The Revolution of 1761 was a time of social unrest and terror in Grandelumiere. It is hard to pin-point the main causes of the revolution for the whole affair was rather complex and never officially declared as a revolution until after the events which started in late December of 1760 to late February of 1761.
The Arrest of Regent Sophie Antoinette I
Cornered in the Throne Room at the Imperial Palace, all the Regent and her small group of Imperials and nobles could do was wait to either die or for an absolution to this terror. The revolutionaries demanded that she'd be taken away from the palace and put under arrest. The Regent, outnumbered and outgunned, gave in. It was then declared where they were to be taken. They were to be held at the Temple which hadn't been lived in since 1139, so it's condition was bound to be a dire one.
It was then announced who would accompany the Regent and Regent Consort to the Temple. These included: Comte Frederick Turbigen, Cardinal Marquis Joseph Baptiste de Vendome, Cardinal Anton de Nimes, Marie Claudine Comtesse de Landau and Crown Princess Elisabeth Adeline. They were all lead through the now quiet mob. Everything was still and all were at awe at the fact that the Regent gave into them. The ladies were helped up into the carriage and the men followed in behind them. No words were spoken during that 10 minute journey, only a dead silence held. The carriage pulled up and all exited the carriage. The party looked about them and observed their new abode. Revolutionaries lead them up a tall and narrow staircase to a large room, it had two double beds, table and four chairs, writing desk, tapestries, chamber pot and a harpsichord. Much of this furniture had been put there for storage purposes. But suddenly the Cardinal and Comte were separated from them, much to the Comtesses dismay who cried out for her brother. The Regent held the young woman and exclaimed "But Sir, I must protest!" the revolutionary guard smiled and stated "Nothing you say has any importance anymore". The Cardinal and Comte were taken to the Bastille.
Life at the Temple and Unfolding Tragedy
Life for the Imperials and the Comtesse at the Temple was dire, dreary and ever burdened with uncertainty. The Regent often paced about the room and would grieve for the way things had gone. The Regent Consort would often sit in quiet contemplation or busy himself with something or other. Princess Elisabeth fell into moments of deep dismay and would stare outside of the barred window to the palace. The Comtesse stayed composed and attentive to her superiors, keeping up her role as Lady-in-Waiting. During this time many loyalists of the Regent were making plans to bust many of the notable people from their places of arrest. The Cardinal and Comte were freed and fled to the Church which laid abandoned, together they all thought of plans to save the Regent and her party in the Temple.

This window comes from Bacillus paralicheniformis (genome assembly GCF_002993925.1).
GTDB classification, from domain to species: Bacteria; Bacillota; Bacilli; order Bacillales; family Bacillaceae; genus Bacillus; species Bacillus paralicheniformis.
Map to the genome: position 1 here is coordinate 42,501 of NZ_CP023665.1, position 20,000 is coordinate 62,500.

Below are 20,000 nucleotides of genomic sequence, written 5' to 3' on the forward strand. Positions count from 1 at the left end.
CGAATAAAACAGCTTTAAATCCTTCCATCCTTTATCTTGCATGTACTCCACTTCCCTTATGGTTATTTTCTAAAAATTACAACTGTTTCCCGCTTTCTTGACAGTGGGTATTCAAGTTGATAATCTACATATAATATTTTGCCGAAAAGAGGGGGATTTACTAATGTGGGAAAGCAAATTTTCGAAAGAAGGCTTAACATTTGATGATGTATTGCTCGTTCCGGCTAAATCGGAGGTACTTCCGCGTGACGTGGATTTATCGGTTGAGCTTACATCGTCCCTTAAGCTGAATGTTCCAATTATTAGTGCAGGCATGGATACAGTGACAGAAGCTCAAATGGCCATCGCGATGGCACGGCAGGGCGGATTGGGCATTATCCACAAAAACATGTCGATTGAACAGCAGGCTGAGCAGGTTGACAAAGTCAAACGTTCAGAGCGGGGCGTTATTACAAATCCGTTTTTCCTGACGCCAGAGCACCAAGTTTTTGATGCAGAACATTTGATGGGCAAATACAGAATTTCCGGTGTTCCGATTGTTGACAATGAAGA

One morning the revolutionary leader Francois Dubois entered the Temple with a document. The document would potentially sign away the Regent's powers and hand them all over to him. She signed the document, shaking and with a blank face. The Regent and her group were now given nicknames by the guards, due to their denounced titles and powers, The Baker, The Bakers Wife, The Bakers Child and the Skivvy. This was in reference to the bread shortages.
Downfall of the Revolution and the Rescue of the Regent
The revolutionaries did not like the idea of Francois Dubois taking up the Regentes powers, he even demanded that he'd live in the Palace. This is not what they wanted at all, so they revolution raised up against itself and stormed the Revolutionary Parliament. This lead to a series of fire that broke out and spread rather fast from house to house, building to building.
The loyalists to the Regent took this opportunity of anarchy and disorder to bust her and her small party out of the Temple. The three ladies which were held there observed the growing disorder and were rather startled when a loud pounding was head at the door. The Comtesse and the Princess held each other tightly, fearing that they were to be massacred there and then, but all gave a sigh of relief when they gazed upon familiar faces. The entire party were quickly led under the cover of darkness from the Temple to the Church where they were reunited with the Comte and Cardinal. It was then decided that now many members of the Imperial Army from around the country were now invading its own capital, to reclaim the Regent's power, that it was a safe bet to head to an isolated area. They all decided on Flavingy which was far out in the country.
Reclaim of the Throne
Regent Sophie Antoinette I, at Flavingy, was then reinstated as Regent. But this was not the end of the Revolution, war still reigned in the destroyed streets of Dijon where fire still raged on and lasted for two days. The Imperials and Nobility decided to then move the court temporarily to the Chateau de Vendome.
After the fire, silence reigned supreme over Dijon. The streets filled with rubble, ash and the bodies of those that perished in either battle or fire. Dijon would never be the same, but would soon rise from the ashes...